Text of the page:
Economics at your fingertips  

Does SNAP improve your health?

Christian Gregory () and Partha Deb ()

Food Policy, 2015, vol. 50, issue C, 11-19

Abstract: In this study, we examine the effect of SNAP on health quite generally, examining self-assessed health (SAH), healthy time, and basic health utilization measures as outcomes. Our approach is to model outcomes and participation simultaneously, using exogenous variation in state eligibility to identify SNAP participation. We use this approach for both ordered choices (health) and count outcomes (sickdays, office-based visits, outpatient visits), where the former uses maximum likelihood and the latter maximum simulated likelihood. In addition, we control for state-level unobservables that are correlated with both participation and health, which previous studies of this question have neglected. Our results indicate that SNAP has an consistently positive effect on SAH; it significantly increases the probability of reporting excellent or very good health. We also find that SNAP participants spend about 3 fewer days in bed due to illness each year, and report between 1 and 2 fewer office-based doctor visits and a fraction fewer outpatient visits. Supplementary specifications indicate that, although SNAP participants consume fewer office visits overall, they have more checkups than comparable non-participants.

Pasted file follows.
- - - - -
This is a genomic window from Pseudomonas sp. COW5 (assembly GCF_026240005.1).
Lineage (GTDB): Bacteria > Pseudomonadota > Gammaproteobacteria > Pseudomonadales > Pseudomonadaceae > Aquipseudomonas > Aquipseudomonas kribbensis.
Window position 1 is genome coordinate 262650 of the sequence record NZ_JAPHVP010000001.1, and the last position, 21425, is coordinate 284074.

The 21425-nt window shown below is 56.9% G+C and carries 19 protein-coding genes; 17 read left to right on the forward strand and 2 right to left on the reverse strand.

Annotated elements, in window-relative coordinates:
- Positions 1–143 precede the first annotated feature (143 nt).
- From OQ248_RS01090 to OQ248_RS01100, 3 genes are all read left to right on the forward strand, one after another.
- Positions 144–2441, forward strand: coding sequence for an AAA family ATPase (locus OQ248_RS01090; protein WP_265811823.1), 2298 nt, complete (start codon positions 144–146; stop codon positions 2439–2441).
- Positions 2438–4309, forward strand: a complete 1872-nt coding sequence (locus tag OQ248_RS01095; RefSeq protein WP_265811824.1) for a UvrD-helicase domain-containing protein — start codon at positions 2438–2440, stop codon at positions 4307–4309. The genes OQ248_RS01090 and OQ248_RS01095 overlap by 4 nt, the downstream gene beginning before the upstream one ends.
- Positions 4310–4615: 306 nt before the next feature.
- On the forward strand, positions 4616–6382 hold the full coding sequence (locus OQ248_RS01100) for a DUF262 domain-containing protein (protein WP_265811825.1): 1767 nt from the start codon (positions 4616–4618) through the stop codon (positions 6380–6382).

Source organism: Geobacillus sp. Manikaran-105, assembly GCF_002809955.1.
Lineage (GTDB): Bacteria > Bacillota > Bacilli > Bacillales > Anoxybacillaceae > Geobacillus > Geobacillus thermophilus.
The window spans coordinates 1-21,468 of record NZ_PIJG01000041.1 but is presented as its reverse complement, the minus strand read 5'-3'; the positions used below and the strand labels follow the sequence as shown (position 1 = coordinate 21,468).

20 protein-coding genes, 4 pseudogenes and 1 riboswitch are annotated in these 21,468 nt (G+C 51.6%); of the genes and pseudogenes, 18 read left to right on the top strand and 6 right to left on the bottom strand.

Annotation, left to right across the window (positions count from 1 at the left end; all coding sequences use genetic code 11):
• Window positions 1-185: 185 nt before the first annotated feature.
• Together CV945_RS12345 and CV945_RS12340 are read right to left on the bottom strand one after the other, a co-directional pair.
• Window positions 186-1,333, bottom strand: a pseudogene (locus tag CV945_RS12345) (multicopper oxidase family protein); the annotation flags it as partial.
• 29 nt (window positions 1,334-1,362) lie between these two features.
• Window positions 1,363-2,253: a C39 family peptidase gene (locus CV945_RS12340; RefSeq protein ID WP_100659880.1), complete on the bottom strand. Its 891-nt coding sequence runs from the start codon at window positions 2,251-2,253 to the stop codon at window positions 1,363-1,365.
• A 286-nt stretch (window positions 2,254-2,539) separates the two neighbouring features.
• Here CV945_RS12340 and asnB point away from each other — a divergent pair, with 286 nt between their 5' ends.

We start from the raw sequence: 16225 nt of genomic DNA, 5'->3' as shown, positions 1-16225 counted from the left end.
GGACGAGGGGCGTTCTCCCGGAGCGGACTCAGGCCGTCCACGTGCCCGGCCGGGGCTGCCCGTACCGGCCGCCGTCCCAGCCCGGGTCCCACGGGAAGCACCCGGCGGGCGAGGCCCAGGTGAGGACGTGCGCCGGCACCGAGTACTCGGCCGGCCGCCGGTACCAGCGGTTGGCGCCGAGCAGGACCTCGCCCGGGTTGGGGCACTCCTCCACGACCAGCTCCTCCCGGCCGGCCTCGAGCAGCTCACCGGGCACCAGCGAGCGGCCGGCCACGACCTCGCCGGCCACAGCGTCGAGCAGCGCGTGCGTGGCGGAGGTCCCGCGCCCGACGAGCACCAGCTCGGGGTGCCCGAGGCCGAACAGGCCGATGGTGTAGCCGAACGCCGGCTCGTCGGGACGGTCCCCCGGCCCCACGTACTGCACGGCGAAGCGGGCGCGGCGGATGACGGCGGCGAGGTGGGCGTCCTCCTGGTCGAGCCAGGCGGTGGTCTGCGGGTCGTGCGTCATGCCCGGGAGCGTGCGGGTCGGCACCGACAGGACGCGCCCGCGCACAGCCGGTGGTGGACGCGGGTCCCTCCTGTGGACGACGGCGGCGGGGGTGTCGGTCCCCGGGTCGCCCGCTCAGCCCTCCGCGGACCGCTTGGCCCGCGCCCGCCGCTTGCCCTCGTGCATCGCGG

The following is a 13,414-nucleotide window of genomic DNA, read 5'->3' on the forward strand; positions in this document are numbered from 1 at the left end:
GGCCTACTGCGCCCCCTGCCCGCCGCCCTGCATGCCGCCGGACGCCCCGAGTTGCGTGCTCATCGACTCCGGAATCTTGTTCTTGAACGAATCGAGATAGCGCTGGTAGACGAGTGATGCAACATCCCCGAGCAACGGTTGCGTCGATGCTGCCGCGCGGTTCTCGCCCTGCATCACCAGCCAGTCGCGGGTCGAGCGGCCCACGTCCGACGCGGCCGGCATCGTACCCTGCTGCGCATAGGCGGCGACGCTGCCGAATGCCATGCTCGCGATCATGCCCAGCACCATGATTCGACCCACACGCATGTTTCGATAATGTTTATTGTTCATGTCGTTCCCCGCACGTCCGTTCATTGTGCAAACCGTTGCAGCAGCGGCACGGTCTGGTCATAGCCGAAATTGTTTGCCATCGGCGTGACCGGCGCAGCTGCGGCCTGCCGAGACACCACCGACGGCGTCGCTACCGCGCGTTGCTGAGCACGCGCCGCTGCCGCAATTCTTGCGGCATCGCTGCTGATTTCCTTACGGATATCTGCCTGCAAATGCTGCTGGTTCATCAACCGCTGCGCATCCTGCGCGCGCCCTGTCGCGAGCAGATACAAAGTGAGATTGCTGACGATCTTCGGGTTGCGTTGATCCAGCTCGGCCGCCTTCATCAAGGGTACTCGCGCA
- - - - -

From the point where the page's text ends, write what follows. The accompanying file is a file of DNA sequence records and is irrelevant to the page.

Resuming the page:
Keywords: Food assistance; Supplemental Nutrition Assistance Program; Health status; Self-assessed health; Health utilization; Latent factor approach (search for similar items in EconPapers)
Date: 2015
References: View references in EconPapers View complete reference list from CitEc
Citations: View citations in EconPapers (18) Track citations by RSS feed

Downloads: (external link)
Full text for ScienceDirect subscribers only

Related works:
Working Paper: Does SNAP Improve Your Health? (2014) Downloads
This item may be available elsewhere in EconPapers: Search for items with the same title.

Export reference: BibTeX RIS (EndNote, ProCite, RefMan) HTML/Text

Persistent link:

DOI: 10.1016/j.foodpol.2014.09.010

Access Statistics for this article

Food Policy is currently edited by J. Kydd

More articles in Food Policy from Elsevier
Bibliographic data for series maintained by Catherine Liu ().

Page updated 2023-05-18
Handle: RePEc:eee:jfpoli:v:50:y:2015:i:c:p:11-19